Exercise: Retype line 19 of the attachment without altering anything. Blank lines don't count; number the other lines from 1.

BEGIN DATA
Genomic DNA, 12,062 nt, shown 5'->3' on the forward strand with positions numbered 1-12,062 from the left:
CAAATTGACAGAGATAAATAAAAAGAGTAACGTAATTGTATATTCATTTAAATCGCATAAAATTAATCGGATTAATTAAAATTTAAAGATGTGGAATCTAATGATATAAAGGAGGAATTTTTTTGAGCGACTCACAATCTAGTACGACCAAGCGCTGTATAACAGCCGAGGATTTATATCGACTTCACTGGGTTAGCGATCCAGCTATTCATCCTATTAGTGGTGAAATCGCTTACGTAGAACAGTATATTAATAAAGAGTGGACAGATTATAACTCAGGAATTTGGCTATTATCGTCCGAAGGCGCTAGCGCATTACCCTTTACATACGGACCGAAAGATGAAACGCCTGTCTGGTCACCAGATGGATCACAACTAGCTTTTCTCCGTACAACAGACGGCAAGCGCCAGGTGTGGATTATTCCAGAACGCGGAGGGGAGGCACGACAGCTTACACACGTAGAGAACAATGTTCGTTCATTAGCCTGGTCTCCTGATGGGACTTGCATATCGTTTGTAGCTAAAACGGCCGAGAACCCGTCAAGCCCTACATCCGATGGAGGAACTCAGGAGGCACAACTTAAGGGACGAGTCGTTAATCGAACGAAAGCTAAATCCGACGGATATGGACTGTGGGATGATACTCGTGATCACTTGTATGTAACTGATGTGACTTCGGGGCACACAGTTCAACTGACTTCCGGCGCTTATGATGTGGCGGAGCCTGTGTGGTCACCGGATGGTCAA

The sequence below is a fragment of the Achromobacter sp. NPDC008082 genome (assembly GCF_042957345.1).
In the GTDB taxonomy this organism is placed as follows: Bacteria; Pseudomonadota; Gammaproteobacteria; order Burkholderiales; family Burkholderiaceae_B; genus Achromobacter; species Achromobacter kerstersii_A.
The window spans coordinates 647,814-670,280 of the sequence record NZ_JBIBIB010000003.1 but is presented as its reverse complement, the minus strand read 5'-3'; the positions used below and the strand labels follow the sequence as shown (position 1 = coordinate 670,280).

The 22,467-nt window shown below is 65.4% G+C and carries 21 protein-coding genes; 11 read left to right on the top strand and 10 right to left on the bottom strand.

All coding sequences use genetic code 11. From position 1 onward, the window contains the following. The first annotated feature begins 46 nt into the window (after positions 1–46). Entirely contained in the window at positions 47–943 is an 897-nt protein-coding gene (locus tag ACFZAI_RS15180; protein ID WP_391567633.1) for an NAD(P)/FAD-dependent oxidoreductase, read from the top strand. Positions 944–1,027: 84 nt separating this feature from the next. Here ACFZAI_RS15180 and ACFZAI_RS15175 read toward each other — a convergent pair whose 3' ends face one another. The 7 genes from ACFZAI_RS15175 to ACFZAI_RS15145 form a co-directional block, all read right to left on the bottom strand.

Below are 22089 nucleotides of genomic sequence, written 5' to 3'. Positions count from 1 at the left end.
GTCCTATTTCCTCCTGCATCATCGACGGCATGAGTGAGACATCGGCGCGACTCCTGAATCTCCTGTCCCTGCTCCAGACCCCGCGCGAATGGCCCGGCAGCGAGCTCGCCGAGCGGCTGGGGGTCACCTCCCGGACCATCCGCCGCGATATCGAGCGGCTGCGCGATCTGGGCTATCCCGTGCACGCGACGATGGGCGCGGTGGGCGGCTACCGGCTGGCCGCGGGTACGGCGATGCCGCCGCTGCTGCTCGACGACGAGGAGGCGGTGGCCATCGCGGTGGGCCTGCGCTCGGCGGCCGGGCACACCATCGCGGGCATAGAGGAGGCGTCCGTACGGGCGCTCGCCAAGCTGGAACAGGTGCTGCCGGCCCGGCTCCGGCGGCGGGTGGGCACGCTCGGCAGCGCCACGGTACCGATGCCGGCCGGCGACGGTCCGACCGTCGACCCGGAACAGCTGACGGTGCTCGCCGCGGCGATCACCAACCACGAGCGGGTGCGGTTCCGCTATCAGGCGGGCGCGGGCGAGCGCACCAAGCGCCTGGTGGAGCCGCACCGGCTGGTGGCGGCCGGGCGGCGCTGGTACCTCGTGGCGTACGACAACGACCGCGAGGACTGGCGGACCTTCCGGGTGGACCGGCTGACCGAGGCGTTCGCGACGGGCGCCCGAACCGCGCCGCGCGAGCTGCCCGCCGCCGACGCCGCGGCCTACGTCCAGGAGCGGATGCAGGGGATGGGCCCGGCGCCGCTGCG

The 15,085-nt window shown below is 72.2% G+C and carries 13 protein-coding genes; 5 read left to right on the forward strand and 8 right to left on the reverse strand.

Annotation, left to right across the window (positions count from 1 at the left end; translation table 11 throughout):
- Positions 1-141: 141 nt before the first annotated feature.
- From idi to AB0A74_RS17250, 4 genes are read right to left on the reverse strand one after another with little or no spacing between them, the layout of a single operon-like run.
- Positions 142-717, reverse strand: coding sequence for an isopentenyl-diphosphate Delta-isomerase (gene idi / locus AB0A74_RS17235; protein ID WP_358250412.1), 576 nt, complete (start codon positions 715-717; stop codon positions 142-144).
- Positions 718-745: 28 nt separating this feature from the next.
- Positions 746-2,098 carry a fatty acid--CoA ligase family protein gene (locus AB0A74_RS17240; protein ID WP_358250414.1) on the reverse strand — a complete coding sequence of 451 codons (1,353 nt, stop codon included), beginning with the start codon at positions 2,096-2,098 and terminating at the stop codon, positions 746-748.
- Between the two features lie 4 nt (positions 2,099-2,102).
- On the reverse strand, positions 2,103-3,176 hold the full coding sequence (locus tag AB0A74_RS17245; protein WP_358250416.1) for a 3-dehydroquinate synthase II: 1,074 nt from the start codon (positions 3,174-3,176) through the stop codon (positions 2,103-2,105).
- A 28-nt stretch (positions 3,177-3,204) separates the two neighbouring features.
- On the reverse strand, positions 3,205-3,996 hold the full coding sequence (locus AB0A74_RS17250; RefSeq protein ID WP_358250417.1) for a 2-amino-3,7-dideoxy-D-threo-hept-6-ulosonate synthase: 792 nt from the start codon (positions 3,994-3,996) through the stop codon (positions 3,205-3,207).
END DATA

- A 28-nt stretch (positions 3,177-3,204) separates the two neighbouring features.